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Neurology. 2001 Sep 11;57(5):858-63.

Effect of levetiracetam on human corticospinal excitability.

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Human Motor Control Section ,NINDS, National Institutes of Health, Bethesda, MD 20892-1428, USA.



To investigate whether levetiracetam (LTC) alters corticospinal excitability in humans.


Although the antiepileptic activity of LTC is well recognized, its mechanism of action has yet to be determined. Transcranial magnetic stimulation (TMS) has been used to investigate the pharmacologic effects of various antiepileptic drugs on human corticospinal excitability.


The authors performed TMS before and after double-blind administration of 3000 mg LTC or placebo in six healthy volunteers. TMS measurements included resting and active motor threshold (MT), recruitment curve of motor-evoked potential amplitudes, intracortical inhibition, and facilitation using the paired-pulse technique and silent period. F-wave and compound muscle action potential (CMAP) were also measured.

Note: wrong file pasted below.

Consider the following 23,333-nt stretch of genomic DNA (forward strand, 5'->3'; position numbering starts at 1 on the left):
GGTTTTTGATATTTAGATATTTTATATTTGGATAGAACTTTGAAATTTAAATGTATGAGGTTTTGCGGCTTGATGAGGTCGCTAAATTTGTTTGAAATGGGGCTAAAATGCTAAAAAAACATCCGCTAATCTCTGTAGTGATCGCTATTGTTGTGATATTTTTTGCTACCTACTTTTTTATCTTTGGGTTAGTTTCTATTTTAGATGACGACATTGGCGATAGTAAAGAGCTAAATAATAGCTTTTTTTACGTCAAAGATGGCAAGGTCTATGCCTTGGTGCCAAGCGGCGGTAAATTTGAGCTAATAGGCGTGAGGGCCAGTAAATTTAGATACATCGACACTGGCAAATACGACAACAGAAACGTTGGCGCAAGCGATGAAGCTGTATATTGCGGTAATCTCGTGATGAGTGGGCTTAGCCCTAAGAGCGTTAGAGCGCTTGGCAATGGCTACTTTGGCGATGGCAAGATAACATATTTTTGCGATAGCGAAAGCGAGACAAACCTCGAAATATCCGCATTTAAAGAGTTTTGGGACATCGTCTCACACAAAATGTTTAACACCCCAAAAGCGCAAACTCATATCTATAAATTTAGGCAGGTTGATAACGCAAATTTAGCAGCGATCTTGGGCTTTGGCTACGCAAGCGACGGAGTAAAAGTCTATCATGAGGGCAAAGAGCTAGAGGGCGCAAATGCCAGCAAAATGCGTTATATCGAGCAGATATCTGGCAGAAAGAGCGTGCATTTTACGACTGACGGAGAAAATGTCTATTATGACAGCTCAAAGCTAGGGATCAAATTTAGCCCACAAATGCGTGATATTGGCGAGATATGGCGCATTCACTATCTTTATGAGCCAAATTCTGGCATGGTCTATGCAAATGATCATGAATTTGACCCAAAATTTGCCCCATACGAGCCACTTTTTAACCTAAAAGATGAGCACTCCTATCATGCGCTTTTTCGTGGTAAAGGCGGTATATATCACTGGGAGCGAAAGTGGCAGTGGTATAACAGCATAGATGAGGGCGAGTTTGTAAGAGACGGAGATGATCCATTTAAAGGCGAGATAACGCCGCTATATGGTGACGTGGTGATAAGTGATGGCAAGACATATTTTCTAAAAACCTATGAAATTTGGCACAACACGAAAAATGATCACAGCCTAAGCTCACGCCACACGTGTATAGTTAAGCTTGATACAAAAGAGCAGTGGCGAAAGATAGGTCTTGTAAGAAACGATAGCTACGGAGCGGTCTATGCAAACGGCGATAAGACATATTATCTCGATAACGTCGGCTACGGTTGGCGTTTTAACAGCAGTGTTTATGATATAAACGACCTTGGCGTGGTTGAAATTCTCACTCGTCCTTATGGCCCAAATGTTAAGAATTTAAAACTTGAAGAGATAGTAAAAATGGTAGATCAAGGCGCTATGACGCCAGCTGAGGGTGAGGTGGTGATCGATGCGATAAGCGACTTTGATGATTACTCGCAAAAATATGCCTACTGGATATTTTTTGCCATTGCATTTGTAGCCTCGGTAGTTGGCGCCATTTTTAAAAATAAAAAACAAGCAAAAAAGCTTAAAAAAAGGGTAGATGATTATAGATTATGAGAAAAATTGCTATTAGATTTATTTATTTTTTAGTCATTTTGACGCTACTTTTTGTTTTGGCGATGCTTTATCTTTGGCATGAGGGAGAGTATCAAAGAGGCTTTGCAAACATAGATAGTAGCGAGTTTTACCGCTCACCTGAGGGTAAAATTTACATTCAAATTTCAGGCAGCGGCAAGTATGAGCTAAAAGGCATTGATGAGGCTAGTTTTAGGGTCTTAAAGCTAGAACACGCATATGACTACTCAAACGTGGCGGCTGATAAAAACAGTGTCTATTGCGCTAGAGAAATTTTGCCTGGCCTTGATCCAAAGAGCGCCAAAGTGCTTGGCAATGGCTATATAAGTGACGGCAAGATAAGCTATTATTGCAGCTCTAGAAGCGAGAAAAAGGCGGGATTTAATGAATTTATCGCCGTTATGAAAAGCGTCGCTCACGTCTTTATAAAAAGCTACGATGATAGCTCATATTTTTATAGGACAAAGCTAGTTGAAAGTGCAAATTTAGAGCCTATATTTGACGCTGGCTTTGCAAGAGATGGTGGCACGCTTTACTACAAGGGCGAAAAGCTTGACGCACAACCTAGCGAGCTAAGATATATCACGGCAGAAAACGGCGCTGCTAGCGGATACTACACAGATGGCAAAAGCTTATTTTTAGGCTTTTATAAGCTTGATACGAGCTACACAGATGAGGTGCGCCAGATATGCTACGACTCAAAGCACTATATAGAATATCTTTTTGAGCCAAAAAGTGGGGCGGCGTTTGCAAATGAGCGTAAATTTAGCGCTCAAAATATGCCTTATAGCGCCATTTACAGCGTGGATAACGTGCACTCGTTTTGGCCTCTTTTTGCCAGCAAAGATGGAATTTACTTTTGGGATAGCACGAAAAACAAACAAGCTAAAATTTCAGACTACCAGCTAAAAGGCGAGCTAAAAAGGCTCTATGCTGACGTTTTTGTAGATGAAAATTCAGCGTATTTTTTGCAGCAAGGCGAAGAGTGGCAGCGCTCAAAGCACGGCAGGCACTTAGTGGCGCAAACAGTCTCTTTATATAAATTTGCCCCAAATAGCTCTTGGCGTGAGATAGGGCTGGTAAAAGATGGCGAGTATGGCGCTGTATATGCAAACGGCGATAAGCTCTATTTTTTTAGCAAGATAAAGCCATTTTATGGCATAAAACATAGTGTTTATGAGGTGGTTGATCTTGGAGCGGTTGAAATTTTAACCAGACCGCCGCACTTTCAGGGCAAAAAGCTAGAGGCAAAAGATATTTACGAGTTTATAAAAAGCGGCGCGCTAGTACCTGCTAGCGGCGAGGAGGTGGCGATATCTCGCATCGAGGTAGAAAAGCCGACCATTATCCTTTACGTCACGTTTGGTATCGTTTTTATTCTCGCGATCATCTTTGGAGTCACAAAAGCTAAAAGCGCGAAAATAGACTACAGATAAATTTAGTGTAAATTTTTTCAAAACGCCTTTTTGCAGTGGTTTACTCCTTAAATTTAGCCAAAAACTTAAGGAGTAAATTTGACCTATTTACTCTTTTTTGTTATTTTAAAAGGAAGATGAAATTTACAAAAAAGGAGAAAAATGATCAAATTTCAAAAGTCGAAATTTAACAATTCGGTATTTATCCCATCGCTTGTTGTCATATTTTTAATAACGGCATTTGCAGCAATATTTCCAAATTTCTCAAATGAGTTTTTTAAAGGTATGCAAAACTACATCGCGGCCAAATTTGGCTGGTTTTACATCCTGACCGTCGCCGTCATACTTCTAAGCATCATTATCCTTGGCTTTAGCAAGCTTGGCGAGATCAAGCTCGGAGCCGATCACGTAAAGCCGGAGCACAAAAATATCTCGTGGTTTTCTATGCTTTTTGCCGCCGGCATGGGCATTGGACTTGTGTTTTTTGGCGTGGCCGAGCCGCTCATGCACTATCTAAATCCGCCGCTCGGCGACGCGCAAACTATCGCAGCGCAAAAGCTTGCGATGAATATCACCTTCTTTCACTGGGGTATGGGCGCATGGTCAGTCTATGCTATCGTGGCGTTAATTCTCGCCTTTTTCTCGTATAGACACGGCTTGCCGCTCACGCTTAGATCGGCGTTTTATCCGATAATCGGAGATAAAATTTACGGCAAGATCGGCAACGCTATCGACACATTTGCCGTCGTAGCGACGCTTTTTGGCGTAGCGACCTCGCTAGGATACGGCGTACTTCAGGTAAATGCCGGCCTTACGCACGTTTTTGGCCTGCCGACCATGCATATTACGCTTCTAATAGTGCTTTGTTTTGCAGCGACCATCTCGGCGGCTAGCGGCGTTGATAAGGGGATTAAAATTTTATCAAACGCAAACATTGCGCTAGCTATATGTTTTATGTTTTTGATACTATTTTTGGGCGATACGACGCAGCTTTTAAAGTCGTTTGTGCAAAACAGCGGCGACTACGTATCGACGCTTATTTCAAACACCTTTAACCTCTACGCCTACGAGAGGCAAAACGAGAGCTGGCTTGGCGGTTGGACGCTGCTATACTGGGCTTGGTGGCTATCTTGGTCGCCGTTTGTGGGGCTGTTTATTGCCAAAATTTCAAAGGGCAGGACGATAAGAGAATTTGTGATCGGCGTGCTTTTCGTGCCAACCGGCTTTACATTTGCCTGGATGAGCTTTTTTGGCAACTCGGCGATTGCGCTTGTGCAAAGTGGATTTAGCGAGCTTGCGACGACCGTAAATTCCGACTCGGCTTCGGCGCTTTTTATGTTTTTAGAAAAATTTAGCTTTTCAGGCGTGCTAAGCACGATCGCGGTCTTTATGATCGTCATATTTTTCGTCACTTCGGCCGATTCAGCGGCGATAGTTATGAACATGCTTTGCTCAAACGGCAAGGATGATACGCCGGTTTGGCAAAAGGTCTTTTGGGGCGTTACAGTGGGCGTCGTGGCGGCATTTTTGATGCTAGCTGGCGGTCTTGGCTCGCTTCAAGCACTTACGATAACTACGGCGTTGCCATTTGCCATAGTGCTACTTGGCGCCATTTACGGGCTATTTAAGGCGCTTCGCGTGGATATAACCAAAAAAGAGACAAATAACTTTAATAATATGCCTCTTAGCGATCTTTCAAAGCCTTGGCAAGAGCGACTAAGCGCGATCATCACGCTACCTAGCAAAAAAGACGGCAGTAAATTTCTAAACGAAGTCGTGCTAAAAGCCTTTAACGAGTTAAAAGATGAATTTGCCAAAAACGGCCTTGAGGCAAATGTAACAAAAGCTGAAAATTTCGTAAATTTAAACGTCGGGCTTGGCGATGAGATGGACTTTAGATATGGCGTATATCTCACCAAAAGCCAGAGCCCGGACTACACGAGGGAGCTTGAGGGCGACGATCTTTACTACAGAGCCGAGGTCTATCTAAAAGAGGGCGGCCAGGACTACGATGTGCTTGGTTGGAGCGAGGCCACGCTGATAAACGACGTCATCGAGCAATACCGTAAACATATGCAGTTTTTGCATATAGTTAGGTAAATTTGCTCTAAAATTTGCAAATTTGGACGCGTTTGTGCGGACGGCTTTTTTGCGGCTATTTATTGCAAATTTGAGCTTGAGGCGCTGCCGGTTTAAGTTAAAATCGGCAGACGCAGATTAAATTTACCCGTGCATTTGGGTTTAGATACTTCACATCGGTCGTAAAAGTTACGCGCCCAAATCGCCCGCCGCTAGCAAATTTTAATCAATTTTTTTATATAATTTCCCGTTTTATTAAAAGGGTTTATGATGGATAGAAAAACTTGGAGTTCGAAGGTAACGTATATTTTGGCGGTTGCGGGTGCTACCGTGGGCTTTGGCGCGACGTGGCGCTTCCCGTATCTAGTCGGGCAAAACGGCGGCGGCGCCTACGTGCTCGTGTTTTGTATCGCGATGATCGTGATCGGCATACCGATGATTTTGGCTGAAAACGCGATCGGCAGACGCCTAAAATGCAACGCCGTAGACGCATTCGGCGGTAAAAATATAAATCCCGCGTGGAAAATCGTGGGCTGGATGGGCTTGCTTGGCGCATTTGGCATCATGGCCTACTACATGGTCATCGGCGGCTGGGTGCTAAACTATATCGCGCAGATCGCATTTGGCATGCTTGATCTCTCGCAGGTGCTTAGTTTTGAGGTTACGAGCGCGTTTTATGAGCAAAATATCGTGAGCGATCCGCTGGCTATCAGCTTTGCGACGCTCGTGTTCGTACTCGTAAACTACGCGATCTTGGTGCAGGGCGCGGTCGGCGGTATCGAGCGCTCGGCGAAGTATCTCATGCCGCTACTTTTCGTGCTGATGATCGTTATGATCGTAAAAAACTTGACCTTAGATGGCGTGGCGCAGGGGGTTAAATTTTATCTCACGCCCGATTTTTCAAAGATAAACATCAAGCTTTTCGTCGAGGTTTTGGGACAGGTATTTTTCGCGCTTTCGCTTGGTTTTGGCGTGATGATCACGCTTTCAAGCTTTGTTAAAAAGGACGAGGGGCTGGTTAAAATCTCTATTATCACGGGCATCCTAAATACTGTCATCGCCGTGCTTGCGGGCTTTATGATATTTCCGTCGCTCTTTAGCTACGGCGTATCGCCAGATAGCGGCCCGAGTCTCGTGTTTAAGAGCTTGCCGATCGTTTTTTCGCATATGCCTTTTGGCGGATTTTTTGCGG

In recruitment curve measurements, motor-evoked potential amplitude was reduced for LTC with high stimulation intensity (130% and 140% of resting MT) compared with placebo (p < 0.05 and p < 0.01), but not with relatively low stimulation intensity (110% and 120%). The changes in other TMS measurements as well as F-wave and CMAP after LTC did not differ significantly from those observed after placebo administration.


These results suggest that LTC reduces the corticospinal neuronal response to magnetic stimulation, preferentially affecting less excitable neurons. The lack of change in F-wave and CMAP suggests that this effect is mainly derived from the motor cortex.

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